technique shortcomings: the first step to recovery is admitting you have a problem.

Percussion Technique

or, how to break through a technique limitation by exploring new ground.

on the scale of most-frustrating problems to least-frustrating, technical limitations are the worst. have you been working on a marimba solo and realize, halfway through, that you actually can’t do a left hand independent roll? that’s the worst. have you been in the middle of a performance of a snare drum solo at an audition and realized that because you took it too fast, some of the faster passages are literally impossible? it’s the worst.

the first step to recovery is admitting you have a problem.

if you can find a technical limitation, you can fix it. in this blog post, i’ll show you how if you can (1.) define and identify a technique with a deficiency, then you should (2.) break apart the technique to identify variable elements, and (3.) explore the extremes of those elements. your goal here is to both increase your capability of playing that technique and give you more ability to react and adjust to whatever is asked of you to play that technique.


1. choose an aspect of your playing that you’d like to improve.

if you have a problem with a solo or excerpt, ask yourself this question: “if i was a badass at the technique of _____, would this really be a problem?” for instance, take the long snare drum roll in capriccio espagnole. 

Percussion Hacker

the excerpt requires a few various techniques to be really high level. some of these are:

     -loud roll

     -decrescendo roll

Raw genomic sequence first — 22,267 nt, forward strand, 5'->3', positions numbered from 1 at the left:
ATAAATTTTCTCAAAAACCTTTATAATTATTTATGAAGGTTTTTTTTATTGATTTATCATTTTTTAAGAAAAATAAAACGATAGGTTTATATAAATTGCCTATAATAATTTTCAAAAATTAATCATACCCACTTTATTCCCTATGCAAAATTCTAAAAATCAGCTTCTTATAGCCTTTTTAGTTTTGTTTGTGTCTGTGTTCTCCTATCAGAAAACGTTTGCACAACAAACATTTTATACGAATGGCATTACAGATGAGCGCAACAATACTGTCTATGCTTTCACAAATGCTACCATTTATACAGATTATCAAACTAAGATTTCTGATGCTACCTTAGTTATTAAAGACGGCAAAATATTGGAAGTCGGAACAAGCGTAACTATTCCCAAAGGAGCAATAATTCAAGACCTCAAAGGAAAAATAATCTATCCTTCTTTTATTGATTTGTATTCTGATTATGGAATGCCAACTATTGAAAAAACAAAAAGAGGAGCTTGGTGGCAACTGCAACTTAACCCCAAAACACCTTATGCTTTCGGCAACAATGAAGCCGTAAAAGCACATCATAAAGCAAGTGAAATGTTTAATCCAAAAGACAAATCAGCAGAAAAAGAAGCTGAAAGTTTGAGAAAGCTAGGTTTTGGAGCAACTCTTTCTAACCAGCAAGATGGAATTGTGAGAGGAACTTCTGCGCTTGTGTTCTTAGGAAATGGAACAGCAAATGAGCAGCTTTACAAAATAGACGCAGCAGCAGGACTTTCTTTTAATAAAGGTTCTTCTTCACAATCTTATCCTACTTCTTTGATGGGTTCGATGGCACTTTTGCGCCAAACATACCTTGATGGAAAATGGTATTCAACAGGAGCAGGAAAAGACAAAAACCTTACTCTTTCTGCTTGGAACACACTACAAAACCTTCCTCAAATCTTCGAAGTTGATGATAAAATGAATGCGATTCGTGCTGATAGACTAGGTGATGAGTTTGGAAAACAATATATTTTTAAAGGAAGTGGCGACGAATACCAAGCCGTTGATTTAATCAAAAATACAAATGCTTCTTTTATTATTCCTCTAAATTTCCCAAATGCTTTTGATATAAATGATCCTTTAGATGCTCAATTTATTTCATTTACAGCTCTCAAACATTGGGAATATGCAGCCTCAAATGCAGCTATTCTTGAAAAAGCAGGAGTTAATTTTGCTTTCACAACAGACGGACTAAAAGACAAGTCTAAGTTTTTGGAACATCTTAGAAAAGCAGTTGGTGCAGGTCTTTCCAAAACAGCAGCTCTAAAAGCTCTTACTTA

-soft roll

     -crescendo roll

these are related techniques, but each can be worked on separately. in fact, each can be picked apart and analyzed on their own. which one is the hardest for you? for now, let’s assume it’s the soft roll.

2. make a list of the variable elements that make up the technique.

once you’ve identified that you’re going to work on the soft roll, you should start listing the elements that you can vary within a soft roll. this can be anything: anything that you have the power to change, you should at least consider allowing for experimentation on. start with this short list, and add to it:

     -roll density, or, how fast the individual bounces happen within each stroke.

     -roll speed, or, how long each buzz lasts before transitioning to the other hand. (aka buzz length)

     -roll attack, or, how much impetus or accent happens at the beginning.

     -drumhead placement, or, where on the head you play.

these are all variable elements that can be manipulated for different results. consider physical position, amount of pressure, setup of the drum, how much finger/wrist/arm you’re using. 

3. expand each element by defining and exploring its extremes

for each variable element, think through the two extremes. 

     -roll density: open → closed.

     -roll speed: slow → fast

     -roll attack: none → a lot

     -drumhead placement: edge → center

start a repetitive exercise, whether it’s stick control or a repetitive practice of a measure of your solo. choose a variable, and start right in the middle of the spectrum. for roll density, choose a middle-of-the-road density and begin the repetitive exercise. keep playing, and while you play, slowly transition from the middle-of-the-road place to the super-closed extreme. then, transition back through the middle-of-the-road density towards the extreme open density.


along the way, did it feel comfortable? your goal is to make it feel comfortable over time. this will strengthen the tiny muscles that deal with soft rolls. it will give you more ways to execute that soft roll. having more ability will give you a broader color palette and provide more musical options. having more ways you can play something will make it easier to play any one of those styles.

what techniques could you use this process to improve? write your ideas in the comments below!

want to see my complete snare drum setup?

here’s my 8-piece snare drum setup, including every piece of gear and accessory you'll need. (and it's totally audition-ready, too.)

rob knopper

hailed by @nytimes and james levine as needing 'louder triangle notes'. recorded delécluse: douze études for snare drum, percussionist in @metorchestra.